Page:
TOKYO (THE YOMIURI SHINBUN/ASIA NEWS NETWORK) - While continuing to respect the 2015 Japan-South Korea deal on the issue of so-called comfort women, the two countries must prioritise compliance with and implementation of the accord.
The government has sent back its ambassador to Seoul, Yasumasa Nagamine, and another envoy nearly three months after they were withdrawn.
Among reasons for sending them back, Foreign Minister Fumio Kishida cited the need to bolster information-gathering capabilities and build up a network of personal connections in preparation for the launch of a new South Korean administration after the election of a successor to former President Park Geun-hye, who was recently arrested after being ousted from the post. Kishida also referred to the importance of Tokyo and Seoul forging a close relationship to deal with North Korea.
As a prerequisite for sending them back, Tokyo had called for Seoul to take concrete action toward removal of a statue of a girl symbolising the comfort women, which was installed in front of the Japanese Consulate General in Busan in late 2016. Doesn't their return without achieving any outcome send South Korea the wrong message?
Tokyo must continue to point out that the return of diplomatic envoys does not mean that Seoul could be excused for not honoring its promise that "efforts will be made to overcome the issue, although it will take time."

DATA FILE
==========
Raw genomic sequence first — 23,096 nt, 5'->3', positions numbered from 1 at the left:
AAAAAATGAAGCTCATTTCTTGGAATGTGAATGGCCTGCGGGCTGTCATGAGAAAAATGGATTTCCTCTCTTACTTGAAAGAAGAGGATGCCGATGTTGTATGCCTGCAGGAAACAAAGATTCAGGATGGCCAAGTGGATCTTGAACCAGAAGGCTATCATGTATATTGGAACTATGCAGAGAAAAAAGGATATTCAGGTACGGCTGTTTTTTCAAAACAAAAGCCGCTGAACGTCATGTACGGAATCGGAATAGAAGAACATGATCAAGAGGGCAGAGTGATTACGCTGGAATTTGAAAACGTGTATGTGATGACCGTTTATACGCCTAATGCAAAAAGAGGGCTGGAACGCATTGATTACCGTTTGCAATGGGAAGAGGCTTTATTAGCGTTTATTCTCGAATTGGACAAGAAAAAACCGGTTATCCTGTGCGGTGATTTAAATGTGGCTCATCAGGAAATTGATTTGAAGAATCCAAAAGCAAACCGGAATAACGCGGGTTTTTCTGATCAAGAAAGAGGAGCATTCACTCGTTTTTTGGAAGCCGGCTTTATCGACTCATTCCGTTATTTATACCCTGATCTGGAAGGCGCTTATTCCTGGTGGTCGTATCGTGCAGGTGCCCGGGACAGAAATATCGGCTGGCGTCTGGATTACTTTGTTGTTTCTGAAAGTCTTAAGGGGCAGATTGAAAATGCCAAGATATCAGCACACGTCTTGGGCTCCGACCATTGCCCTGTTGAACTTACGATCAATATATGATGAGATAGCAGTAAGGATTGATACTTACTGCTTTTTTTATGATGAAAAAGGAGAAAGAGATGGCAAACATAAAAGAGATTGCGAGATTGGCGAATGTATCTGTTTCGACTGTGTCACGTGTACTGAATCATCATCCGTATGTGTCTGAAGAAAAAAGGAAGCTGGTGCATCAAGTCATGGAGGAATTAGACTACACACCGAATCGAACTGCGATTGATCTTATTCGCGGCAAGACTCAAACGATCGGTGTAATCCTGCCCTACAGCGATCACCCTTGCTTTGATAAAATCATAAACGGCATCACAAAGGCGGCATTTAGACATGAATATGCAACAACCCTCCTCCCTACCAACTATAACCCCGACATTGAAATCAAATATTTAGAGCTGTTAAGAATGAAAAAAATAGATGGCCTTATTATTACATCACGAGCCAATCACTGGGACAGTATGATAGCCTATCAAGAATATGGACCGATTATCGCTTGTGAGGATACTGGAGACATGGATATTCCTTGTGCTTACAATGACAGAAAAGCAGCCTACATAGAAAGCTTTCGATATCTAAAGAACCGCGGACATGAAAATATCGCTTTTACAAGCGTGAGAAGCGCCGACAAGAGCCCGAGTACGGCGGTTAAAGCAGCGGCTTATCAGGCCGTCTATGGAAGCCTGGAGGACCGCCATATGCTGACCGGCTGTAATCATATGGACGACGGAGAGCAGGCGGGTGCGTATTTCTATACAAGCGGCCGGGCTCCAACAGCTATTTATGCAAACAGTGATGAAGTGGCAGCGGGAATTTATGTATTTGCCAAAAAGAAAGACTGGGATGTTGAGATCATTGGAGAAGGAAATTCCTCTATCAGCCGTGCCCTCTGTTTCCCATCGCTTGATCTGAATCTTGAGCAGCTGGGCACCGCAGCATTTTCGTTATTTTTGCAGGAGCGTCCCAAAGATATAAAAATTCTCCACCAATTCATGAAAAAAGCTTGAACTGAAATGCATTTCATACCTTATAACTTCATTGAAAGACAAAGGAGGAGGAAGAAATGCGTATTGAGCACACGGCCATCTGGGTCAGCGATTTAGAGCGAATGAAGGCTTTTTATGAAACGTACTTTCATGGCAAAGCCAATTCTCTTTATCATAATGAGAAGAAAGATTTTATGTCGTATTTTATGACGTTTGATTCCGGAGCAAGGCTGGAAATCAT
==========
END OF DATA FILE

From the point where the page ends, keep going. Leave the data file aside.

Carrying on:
On the South Korean side, in the meantime, Foreign Minister Yun Byung Se had merely sent the administrative authorities in Busan and others a letter requesting the removal of the statue. Such perfunctory action cannot be evaluated as "efforts" to resolve the issue.
The installation of the statue in Busan not only constitutes a diplomatic discourtesy but also runs counter to the spirit of the bilateral deal under which Seoul committed itself to working toward the removal of the statue.
It is true that the withdrawal of Nagamine and another envoy, which lasted an unusually long period, sent a clear message of Japan's protest against the statue installation and put diplomatic pressure on the South Korean government. But on the other hand, it did not come as a blow to the South Korean civic group that erected the statue. Rather, it is feared that it will be used by the group as further fuel for an anti-Japan movement.
Moon Jae In, former leader of the major opposition Democratic Party who is said to be the leading candidate for the May 9 presidential election, insists on renegotiating the bilateral deal on the comfort women issue. If the Japanese ambassador were not in Seoul at the time of inauguration of a new administration, the possibility could not be ruled out it would be used as an excuse to rescind the bilateral accord.
Taking such circumstances into account, the government's decision on their return is considered unavoidable.
It is essential that Tokyo will continue to persistently urge Seoul to stick to the bilateral deal and work toward removing the statue.
The accord was confirmed by Japan and South Korea as a commitment to resolving the comfort women issue "finally and irreversibly." It was endorsed by the United States and other relevant countries.
Moon and others should ponder what effect unilateral calls for renegotiating the bilateral deal will have on South Korea's position in the international community.
North Korea's nuclear and missile development has entered a more dangerous stage. It must be kept in mind that strengthening of Japan-South Korea security cooperation arrangements, including the General Security of Military Information Agreement signed by the Park administration, is a mutual benefit to both countries.